This is primarily because China does not recognize the thesis of cross-border terrorism, especially in south Asian context. China must not forget that it has equal and diverse nationalities that account for 8.49% of the population and inhabit 64% of the total land area of China, particularly, Xinjiang that borders 8 countries including India. The stability in the region according to the Chinese government has been endangered by the forces of terrorism, separatism and extremism as well as narcotic smuggling. China is aware of the Trans border nationalism and its effects in Xinjiang. According to Chinese sources, there are over 50 East Turkestan separatist organizations in Xinjiang; and between 1990 and 2001 there have been 360 terror incidents causing 162 causalities and injuring over 440 people. The activities of Eastern Turkestan Movement before and after the Olympics are well known, especially the July 5th 2009 Urmuqi violence that rendered 197 dead and 1700 injured. As far as extremism or religious fundamentalism is concerned, China so far has blamed the pan Islamic religious fundamentalism emanating from Uzbekistan, Kirghizstan, and Tajikistan for armed smuggling, supporting East Turkestan Liberation Organization and creating instability and extremism in Xinjiang. It is mum on Pakistan albeit has admitted since 2001 that al Qaeda was in hand and glove with the Xinjiang ‘terrorists’.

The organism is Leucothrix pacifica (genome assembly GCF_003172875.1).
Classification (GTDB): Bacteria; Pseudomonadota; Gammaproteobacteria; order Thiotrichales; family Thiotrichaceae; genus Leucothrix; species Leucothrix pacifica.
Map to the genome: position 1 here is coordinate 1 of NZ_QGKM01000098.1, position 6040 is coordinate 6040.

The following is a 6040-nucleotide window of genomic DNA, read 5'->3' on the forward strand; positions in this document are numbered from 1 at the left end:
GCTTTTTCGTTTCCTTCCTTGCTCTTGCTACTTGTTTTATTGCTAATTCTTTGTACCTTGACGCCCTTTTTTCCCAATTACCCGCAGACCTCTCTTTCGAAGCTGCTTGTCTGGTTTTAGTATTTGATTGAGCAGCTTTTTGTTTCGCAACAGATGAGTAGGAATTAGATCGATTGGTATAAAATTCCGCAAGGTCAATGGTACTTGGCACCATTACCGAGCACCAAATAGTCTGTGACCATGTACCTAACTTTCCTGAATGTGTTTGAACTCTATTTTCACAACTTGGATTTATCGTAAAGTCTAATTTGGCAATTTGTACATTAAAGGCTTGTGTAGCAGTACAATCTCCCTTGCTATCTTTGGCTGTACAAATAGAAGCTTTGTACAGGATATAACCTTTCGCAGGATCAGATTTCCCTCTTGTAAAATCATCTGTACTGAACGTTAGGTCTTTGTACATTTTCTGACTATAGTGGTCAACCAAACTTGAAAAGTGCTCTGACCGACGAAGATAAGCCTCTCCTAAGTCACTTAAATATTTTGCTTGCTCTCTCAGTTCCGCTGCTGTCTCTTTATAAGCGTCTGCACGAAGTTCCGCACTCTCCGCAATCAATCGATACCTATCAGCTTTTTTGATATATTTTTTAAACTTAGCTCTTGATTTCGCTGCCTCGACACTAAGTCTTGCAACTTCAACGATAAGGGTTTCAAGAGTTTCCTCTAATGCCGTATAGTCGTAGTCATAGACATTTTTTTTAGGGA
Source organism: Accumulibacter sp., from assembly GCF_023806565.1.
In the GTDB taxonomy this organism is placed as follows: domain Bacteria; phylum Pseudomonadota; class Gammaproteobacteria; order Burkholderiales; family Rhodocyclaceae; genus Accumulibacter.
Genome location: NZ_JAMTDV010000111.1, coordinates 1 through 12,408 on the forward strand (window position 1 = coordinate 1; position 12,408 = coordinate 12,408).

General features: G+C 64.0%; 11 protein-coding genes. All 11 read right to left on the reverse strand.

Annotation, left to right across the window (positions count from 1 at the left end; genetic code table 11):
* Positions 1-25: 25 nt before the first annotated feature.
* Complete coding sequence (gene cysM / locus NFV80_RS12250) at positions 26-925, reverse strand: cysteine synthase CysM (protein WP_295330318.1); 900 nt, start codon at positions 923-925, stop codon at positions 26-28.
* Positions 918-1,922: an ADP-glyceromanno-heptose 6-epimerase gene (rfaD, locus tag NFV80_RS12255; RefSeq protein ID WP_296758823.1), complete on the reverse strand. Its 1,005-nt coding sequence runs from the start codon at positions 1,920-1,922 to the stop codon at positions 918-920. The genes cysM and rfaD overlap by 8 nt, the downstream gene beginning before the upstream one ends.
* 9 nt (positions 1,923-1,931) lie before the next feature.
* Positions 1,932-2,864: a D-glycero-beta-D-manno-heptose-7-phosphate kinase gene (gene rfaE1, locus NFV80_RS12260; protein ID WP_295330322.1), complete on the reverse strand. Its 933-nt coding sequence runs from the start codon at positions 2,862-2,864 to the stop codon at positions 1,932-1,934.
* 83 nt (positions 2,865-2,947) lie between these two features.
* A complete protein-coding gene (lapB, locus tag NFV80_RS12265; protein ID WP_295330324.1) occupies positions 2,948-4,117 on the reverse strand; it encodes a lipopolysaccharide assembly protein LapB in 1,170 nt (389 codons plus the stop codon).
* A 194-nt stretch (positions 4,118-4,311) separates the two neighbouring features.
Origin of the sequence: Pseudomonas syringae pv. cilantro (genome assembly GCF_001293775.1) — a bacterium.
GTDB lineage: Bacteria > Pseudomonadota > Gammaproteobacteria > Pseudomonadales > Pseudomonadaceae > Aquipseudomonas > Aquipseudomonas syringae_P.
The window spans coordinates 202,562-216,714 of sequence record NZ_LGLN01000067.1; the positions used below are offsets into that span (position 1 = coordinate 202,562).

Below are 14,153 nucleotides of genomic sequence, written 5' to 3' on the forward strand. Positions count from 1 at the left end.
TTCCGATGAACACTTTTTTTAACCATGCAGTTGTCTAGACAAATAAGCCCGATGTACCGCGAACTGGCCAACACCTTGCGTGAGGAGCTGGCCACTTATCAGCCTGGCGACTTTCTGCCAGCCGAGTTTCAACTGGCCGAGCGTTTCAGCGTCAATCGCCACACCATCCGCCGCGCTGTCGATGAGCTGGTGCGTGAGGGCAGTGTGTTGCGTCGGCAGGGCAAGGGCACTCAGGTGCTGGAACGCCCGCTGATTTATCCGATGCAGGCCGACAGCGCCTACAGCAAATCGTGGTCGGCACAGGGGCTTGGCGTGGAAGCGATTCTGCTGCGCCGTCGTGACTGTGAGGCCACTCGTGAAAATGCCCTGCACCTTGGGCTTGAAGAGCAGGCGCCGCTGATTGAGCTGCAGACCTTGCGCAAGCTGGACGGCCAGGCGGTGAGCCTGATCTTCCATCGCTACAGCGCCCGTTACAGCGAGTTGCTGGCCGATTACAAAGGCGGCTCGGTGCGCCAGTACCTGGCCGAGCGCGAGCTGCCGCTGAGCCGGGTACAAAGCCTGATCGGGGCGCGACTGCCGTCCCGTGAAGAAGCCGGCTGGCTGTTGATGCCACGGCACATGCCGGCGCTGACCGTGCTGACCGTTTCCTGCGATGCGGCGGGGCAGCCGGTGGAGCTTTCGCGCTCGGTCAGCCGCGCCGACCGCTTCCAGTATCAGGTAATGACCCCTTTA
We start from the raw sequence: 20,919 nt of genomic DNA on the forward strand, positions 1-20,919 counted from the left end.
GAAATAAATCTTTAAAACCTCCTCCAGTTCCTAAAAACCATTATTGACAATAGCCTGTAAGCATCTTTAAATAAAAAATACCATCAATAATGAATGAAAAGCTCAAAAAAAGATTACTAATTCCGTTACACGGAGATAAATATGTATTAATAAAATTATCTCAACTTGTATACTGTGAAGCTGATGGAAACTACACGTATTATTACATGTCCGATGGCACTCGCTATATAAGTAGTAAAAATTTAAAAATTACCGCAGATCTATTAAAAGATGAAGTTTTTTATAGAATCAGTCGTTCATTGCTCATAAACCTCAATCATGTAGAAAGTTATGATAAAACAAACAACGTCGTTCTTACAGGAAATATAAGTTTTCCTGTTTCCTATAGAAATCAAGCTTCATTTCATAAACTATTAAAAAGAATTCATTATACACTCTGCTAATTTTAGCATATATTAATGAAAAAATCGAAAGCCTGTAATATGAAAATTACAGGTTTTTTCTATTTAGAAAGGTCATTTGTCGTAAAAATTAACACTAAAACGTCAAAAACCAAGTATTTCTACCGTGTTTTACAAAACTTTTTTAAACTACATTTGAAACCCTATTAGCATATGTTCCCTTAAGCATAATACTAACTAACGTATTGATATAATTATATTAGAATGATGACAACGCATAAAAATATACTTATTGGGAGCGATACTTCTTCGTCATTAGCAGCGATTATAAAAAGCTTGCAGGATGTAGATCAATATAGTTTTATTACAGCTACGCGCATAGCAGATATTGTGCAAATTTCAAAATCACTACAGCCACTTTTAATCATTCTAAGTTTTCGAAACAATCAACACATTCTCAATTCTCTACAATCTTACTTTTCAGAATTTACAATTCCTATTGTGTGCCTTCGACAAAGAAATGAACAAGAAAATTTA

China and the Uighur separatist Movement:

The recent wikiLeaks Gitmo files also show that China’s “all weather friend” indeed provided training grounds to Uighur separatists. Amongst the hundreds of Taliban, there were 22 Uighurs detainees at Guantanamo, many of whom were captured in Pakistan. Hasan Mahsum, the founder of “East Turkistan Islamic Movement” was killed in Pakistan in 2003. It was reported in Pakistani press recently that a few weeks before Osama’s death, al Qaida appointed a new commander of its Pakistan forces and training camps, Abdul Shakoor Turkistani, the chief of the Turkistani Islamic Party created in 2008 with an aim to carry out Jihad in Xinjiang. Another problem that China has faced in Xinjiang is that of narcotic smuggling from Afghanistan. In 2004 during the “The Struggle for Banning Narcotics in the Silk Route Countries” conference, a UN official revealed that almost 60%-70% of the Afghanistan narcotics are exported and transported through the Silk route countries, and Xinjiang was one of the very important transit points. It has been revealed by China that between 2000 and 2005 China captured 6284 Xinjiang drug peddlers from Beijing, Shanghai, Yunnan, Guangdong etc. 13 provinces and cities.